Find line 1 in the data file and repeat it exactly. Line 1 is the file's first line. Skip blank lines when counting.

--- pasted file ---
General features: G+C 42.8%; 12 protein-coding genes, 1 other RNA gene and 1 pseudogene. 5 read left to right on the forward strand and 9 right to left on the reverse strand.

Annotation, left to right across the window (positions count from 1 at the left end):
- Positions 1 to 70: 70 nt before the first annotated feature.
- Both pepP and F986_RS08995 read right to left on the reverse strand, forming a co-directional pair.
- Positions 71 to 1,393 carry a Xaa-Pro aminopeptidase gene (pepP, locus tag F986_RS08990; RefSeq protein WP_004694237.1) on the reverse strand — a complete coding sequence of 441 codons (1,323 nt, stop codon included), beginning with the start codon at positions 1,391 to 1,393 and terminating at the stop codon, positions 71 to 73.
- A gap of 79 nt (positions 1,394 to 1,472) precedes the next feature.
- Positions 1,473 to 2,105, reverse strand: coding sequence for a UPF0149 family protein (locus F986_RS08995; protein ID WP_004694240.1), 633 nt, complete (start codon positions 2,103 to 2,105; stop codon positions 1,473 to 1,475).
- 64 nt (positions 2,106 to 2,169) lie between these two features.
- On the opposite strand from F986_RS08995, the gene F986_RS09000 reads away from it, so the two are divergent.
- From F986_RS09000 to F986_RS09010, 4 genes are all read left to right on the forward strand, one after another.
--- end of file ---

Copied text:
General features: G+C 42.8%; 12 protein-coding genes, 1 other RNA gene and 1 pseudogene. 5 read left to right on the forward strand and 9 right to left on the reverse strand.